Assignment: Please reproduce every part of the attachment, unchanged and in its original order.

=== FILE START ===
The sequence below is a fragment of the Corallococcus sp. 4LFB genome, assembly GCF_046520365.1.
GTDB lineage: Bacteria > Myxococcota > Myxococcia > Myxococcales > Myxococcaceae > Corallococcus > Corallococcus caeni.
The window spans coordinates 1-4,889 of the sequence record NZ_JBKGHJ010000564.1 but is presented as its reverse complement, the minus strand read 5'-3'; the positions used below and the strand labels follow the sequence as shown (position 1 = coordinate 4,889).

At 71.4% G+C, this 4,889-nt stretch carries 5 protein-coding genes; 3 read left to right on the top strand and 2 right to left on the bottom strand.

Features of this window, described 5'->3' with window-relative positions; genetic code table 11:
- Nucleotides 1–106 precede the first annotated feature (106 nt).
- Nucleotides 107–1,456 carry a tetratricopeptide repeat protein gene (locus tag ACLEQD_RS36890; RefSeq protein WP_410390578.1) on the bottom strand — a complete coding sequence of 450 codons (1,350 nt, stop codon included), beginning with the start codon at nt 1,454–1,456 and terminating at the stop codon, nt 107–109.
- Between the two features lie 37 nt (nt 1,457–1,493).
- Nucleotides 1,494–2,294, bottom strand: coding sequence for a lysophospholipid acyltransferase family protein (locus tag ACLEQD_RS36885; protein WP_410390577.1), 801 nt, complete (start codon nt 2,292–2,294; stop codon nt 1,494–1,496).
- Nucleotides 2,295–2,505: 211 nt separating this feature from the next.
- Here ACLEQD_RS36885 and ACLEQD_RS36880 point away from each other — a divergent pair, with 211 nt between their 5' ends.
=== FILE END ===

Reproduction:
The sequence below is a fragment of the Corallococcus sp. 4LFB genome, assembly GCF_046520365.1.
GTDB lineage: Bacteria > Myxococcota > Myxococcia > Myxococcales > Myxococcaceae > Corallococcus > Corallococcus caeni.
The window spans coordinates 1-4,889 of the sequence record NZ_JBKGHJ010000564.1 but is presented as its reverse complement, the minus strand read 5'-3'; the positions used below and the strand labels follow the sequence as shown (position 1 = coordinate 4,889).

At 71.4% G+C, this 4,889-nt stretch carries 5 protein-coding genes; 3 read left to right on the top strand and 2 right to left on the bottom strand.

Features of this window, described 5'->3' with window-relative positions; genetic code table 11:
- Nucleotides 1–106 precede the first annotated feature (106 nt).
- Nucleotides 107–1,456 carry a tetratricopeptide repeat protein gene (locus tag ACLEQD_RS36890; RefSeq protein WP_410390578.1) on the bottom strand — a complete coding sequence of 450 codons (1,350 nt, stop codon included), beginning with the start codon at nt 1,454–1,456 and terminating at the stop codon, nt 107–109.
- Between the two features lie 37 nt (nt 1,457–1,493).
- Nucleotides 1,494–2,294, bottom strand: coding sequence for a lysophospholipid acyltransferase family protein (locus tag ACLEQD_RS36885; protein WP_410390577.1), 801 nt, complete (start codon nt 2,292–2,294; stop codon nt 1,494–1,496).
- Nucleotides 2,295–2,505: 211 nt separating this feature from the next.
- Here ACLEQD_RS36885 and ACLEQD_RS36880 point away from each other — a divergent pair, with 211 nt between their 5' ends.